best goal from a business perspective."


Corporations are also pushing sustainability to mitigate the
environmental risks associated with their products. The growing scarcity of
arable land, clean water, and cheap energy may threaten the availability of products
ranging from t-shirts to soft drinks, especially as climate change shifts
agricultural patterns.


"If climate change takes place as many scientists are
projecting and parts of the supply chain will no longer be available, companies
want to know whether suppliers are recognizing this and taking action to ensure
for the survival of their products 30 years from now," said Dan Kreeger,
executive director of the Association of
Climate Change Officers
, an organization for corporate sustainability
officers.


"Cadbury's is worried about where it'll get its chocolate
and Coca-Cola is worried about where it'll get its water," said Gwen Ruta, vice
president of corporate programs at the Environmental
Defense Fund
.


Peer pressure has also led more companies to volunteer emissions data
through the independent Carbon Disclosure
Project
, which reports corporate emissions from electricity usage as well
as the direct burning of fossil fuels. The group announced
last week
that a record 409 of the world's 500 largest companies responded to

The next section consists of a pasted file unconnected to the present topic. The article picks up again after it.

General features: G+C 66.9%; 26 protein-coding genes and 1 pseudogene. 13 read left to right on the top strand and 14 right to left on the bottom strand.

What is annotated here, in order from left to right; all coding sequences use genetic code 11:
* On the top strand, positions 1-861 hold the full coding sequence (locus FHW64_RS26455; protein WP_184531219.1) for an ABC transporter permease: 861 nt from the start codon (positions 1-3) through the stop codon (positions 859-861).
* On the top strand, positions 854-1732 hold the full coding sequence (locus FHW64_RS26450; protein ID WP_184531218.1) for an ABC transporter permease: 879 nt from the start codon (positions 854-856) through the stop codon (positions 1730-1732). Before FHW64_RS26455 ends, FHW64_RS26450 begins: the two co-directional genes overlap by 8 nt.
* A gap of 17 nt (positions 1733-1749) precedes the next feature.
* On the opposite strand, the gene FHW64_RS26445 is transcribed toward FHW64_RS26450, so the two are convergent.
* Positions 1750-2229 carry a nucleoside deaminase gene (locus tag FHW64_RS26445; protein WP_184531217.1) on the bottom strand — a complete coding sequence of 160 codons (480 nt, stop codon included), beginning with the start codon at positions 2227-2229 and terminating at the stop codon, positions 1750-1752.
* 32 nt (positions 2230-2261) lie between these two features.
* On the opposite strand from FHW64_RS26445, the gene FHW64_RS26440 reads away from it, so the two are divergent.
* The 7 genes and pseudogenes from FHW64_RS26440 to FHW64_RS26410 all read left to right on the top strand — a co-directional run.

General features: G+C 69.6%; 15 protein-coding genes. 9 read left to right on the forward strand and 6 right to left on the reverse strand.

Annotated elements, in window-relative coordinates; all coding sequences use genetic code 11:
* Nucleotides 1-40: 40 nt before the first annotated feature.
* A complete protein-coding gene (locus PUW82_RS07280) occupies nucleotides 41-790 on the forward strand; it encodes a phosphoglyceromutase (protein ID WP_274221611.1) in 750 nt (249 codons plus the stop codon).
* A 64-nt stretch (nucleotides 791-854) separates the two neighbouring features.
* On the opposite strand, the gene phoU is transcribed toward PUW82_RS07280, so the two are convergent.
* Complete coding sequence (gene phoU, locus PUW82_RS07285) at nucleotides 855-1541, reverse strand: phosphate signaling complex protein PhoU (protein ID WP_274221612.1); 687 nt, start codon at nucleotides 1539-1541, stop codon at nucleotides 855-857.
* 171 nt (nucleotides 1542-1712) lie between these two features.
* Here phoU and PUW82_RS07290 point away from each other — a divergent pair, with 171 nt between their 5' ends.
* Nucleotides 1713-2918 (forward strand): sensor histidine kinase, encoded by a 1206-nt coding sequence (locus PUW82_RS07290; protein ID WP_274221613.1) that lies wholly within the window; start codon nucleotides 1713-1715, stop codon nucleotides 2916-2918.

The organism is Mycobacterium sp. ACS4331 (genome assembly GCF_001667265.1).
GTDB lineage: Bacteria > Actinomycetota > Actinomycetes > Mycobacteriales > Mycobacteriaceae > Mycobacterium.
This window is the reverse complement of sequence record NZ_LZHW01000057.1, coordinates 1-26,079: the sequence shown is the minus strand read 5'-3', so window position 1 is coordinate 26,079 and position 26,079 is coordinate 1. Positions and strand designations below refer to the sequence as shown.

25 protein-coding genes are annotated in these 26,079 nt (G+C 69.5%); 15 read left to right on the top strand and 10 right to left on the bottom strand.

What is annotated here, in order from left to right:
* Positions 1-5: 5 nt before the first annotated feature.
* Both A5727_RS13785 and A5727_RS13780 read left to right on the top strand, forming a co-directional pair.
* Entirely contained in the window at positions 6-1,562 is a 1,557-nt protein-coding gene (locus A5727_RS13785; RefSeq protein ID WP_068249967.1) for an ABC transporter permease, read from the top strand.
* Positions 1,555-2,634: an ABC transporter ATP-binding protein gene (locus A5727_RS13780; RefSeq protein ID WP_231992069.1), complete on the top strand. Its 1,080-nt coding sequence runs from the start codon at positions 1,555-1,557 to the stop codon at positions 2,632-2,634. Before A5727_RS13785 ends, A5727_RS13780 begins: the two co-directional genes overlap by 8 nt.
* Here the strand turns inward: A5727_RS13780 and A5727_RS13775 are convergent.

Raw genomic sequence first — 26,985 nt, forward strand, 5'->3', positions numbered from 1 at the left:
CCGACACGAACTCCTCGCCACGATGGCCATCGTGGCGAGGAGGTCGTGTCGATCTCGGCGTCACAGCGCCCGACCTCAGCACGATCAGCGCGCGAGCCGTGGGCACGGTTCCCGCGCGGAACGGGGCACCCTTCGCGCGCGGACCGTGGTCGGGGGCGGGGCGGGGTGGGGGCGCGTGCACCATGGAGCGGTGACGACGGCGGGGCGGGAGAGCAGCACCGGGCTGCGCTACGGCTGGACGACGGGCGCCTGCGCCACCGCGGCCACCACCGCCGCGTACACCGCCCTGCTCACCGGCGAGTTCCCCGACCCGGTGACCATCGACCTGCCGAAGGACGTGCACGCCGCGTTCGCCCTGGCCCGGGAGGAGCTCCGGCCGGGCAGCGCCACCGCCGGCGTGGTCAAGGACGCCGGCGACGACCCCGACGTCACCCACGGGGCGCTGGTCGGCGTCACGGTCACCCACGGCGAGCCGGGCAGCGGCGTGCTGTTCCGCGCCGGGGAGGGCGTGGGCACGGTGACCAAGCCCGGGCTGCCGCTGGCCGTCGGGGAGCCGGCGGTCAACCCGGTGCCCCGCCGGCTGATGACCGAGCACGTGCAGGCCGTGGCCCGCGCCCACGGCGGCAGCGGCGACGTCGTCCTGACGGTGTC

its latest request-an increase from 383 last year.


"If you're not doing CDP, I strongly recommend it,"
Hirshberg told the conference. "If today [reporting emissions] is not mandated,
tomorrow I guarantee it will be."


Beginning this year, the Carbon Disclosure Project has
attempted to expand its inventory to smaller companies that supply many of the
world's largest corporations. While many of these companies remain unsure of how
to analyze their emissions, the quality of responses is improving, said Chrystina Gastelum, U.S. account manager for the
group's supply chain inventory.


"It requires a lot of technical data," Gastelum said. "There
is not a lot of expertise [among the companies]."


Corporations are also instructing suppliers to validate all
sustainability improvements through outside auditors. Large companies are increasingly
sensitive to being perceived as "greenwashing," the notion that environmental
improvements are advertised disproportionately to distract from other, polluting,
activities.


"If we are going to communicate to the public, you need to
have someone standing behind you, saying you did it the right way," said David
Walker, director of environmental sustainability for PepsiCo.

Ben Block is a staff writer with the Worldwatch Institute. He can be reached at bblock@worldwatch.org. This article is a product of Eye on Earth, Worldwatch Institute's online news service.

Image credit: Robert Scoble, Creative Commons

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Comments

Brilliant that major corporations like Walmart are jumping on this and expecting it out of their suppliers as well. Why not submit to things like CDP's and start the process for your company now before it becomes mandated and you are left behing the eight ball.
Glad that corporations are wisening up and seeing that you can both do good for the environment & the resources and be profitable at the same time.
The energy corporation has been involved for quite some time now. For more info on clean energy visit - http://titanenergyworldwide.com/

Great post!


Posted by: John - TitanEnergyWorldwide on 1 Oct 09